February 16, 2017
We don’t usually offer seven months of advance notice for poetry events, but this one is already in the air, so we thought we’d mention it.
100 Thousand Poets for Change was founded by Michael Rothenberg and Terri Carrion in 2011 and has happened every September since. Organized locally, 100TPC consists of poetry readings, music concerts, dance performances, and art exhibitions for peace, justice and sustainability. People from all over the world participate.
This year’s global event will happen on Saturday, September 30, 2017. There will undoubtedly be many events in Cascadia. For now, we’ve heard that Brandon Pitts, Isabella Valencia and Black Lab Gallery will be hosting a 100,000 Poets for Change event in Everett and 100TPC is looking for other local organizers.
February 13, 2017
The judges for the 2017 Sue C. Boynton Poetry Contest are Jacob Hartsoch and Laura Laffrado. As always, after submissions are closed (March 31) the judges will both read every single poem that is submitted (without knowing the name of the poet) and will then work together to select the Walk and Merit winners.
Jacob Hartsoch grew up in a small Montana town and was inspired by Richard Hugo’s poetry about local places he knew and loved. His work has been selected three times in the annual Sue C. Boynton Poetry Contest and he is the recipient of the Gonzaga University Costello Award in poetry. He lives in Bellingham with his wife and two young boys and is currently excited about wind, water, and reducing his family’s carbon footprint. Photo by Sheila Carson.
Laura Laffrado’s current work is focused on returning forgotten Pacific Northwest writer Ella Rhoads Higginson to literary prominence. Her most recent book is Selected Writings of Ella Higginson: Inventing Pacific Northwest Literature (2015). Laffrado is also author of Uncommon Women: Gender and Representation in Nineteenth-Century US Women’s Writing (2009, 2015) and other books and essays. She is Professor of English at Western Washington University.
This year’s guidelines are posted on the 2017 Contest page.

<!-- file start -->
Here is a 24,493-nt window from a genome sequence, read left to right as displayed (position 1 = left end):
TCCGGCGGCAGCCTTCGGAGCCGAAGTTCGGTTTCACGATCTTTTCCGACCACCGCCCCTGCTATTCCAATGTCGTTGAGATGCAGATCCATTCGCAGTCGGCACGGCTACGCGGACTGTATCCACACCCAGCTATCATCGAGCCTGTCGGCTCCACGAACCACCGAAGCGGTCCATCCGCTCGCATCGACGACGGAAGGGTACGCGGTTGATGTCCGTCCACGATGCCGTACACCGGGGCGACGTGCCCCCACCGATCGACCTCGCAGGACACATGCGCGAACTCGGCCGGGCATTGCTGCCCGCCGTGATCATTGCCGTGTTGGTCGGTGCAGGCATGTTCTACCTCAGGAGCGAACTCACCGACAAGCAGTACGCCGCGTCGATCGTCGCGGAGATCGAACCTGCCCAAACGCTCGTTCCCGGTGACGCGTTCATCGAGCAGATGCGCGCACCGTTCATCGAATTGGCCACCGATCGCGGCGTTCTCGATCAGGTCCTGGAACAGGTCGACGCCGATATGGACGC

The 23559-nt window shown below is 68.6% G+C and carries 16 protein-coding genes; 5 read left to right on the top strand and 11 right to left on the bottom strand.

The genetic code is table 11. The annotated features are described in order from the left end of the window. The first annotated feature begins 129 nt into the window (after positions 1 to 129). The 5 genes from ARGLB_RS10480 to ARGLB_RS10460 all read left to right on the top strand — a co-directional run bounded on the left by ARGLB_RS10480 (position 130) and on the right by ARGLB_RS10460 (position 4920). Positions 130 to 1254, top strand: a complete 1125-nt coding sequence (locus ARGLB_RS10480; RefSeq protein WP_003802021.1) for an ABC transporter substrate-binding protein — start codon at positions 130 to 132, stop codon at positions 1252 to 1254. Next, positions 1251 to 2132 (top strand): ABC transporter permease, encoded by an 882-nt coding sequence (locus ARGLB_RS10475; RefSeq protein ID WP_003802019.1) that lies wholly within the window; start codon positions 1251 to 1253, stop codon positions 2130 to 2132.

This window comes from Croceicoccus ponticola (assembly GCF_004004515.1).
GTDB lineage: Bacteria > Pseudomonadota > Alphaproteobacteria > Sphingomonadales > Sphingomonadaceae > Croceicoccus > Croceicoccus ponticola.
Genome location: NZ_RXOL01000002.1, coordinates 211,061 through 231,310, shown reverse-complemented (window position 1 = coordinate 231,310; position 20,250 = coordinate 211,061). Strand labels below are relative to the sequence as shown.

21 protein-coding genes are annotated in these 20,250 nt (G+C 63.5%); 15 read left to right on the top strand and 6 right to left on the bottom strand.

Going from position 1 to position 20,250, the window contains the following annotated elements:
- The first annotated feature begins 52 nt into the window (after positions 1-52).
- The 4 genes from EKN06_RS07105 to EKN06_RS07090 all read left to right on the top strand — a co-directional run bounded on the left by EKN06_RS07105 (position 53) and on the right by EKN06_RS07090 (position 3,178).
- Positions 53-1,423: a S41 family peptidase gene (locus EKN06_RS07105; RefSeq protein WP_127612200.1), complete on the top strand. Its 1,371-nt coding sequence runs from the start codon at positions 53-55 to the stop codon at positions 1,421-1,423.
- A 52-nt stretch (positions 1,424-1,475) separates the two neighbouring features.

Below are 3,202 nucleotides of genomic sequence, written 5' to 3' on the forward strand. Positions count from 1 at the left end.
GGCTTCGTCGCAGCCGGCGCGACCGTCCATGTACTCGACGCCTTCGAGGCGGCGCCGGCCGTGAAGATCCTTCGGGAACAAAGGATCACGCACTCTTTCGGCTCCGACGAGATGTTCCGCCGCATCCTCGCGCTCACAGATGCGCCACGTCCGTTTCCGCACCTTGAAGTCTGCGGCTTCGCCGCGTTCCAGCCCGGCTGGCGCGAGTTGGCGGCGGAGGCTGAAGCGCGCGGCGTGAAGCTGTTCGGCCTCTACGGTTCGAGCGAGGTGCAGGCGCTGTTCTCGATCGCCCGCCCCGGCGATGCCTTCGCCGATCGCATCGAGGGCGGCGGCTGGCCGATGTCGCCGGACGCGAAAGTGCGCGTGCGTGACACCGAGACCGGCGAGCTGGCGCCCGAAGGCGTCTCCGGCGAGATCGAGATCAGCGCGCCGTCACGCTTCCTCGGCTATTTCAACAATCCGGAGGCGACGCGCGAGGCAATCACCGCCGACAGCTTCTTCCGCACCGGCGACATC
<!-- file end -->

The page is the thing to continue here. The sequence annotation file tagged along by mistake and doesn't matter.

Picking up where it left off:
February 12, 2017
National Poetry Month will be here before you know it and a day in Ellensburg, Washington, at the 2nd annual Poetry Prowl will be a day well spent. The Prowl celebrates an acclaimed poet from the past (Edna St. Vincent Millay this year) and features guest poets, open mics, and a book fair, hosted by various venues within easy walking distance, in the heart of historic downtown Ellensburg.
An impressive list of featured poets is already posted and the full schedule will be available soon.
The Poetry Prowl happens Saturday, April 8, 2017, Noon – 10:00pm, and it’s FREE!
February 11, 2017
While you’re plowing through the books on the best-of lists from 2016, there are already plenty of new books in the pipeline.
Beltway Poetry Quarterly offers a list of 2017 poetry titles, without comment.
The Guardian provides a month-by-month calendar of fiction, non-fiction and poetry for 2017, and Andy Croft replies in a letter to the editor, concerned about the dearth of poetry titles on the list.
Writer David Nilsen offers his own list of 2017 Poetry Books I’m Excited About.
For NPR, poet and poetry critic Craig Morgan Teicher lists Poetry To Pay Attention To: A Preview Of 2017’s Best Verse.
That oughta keep you busy for a while.
January 9, 2017
For those of you who like to plan ahead and have been contemplating taking — or retaking — Modern & Contemporary American Poetry (“ModPo”), here is the 2017 schedule. Enrollment is now open and you can find all the details regarding this free and very worthwhile MOOC (massive open online course) on the Coursera ModPo page.
January 4, 2017
Many “Most Anticipated” lists have been released and while most don’t include poetry, Vulture makes a near-exception by including the forthcoming memoir, Priestdaddy, by Patricia Lockwood, on its list, and TIME includes Sherman Alexie’s memoir, You Don’t Have to Say You Love Me.
- 49th Shelf ~ Most Anticipated: Our Fall 2016 Poetry Preview (not quite current but still interesting)
- Huffington Post ~ Five British Poets to Watch in 2017
- Lithub ~ Literary Podcasters Best of 2016 (and Most Anticipated in 2017)
- Memorious ~ Katy Didden’s Anticipated Books of 2017
- The New York Times ~ What You’ll Be Reading in 2017
- Statesman Journal ~ 2016 books by Oregon poets to read in the new year
- The Telegraph ~ includes two poetry titles among The best new books in 2017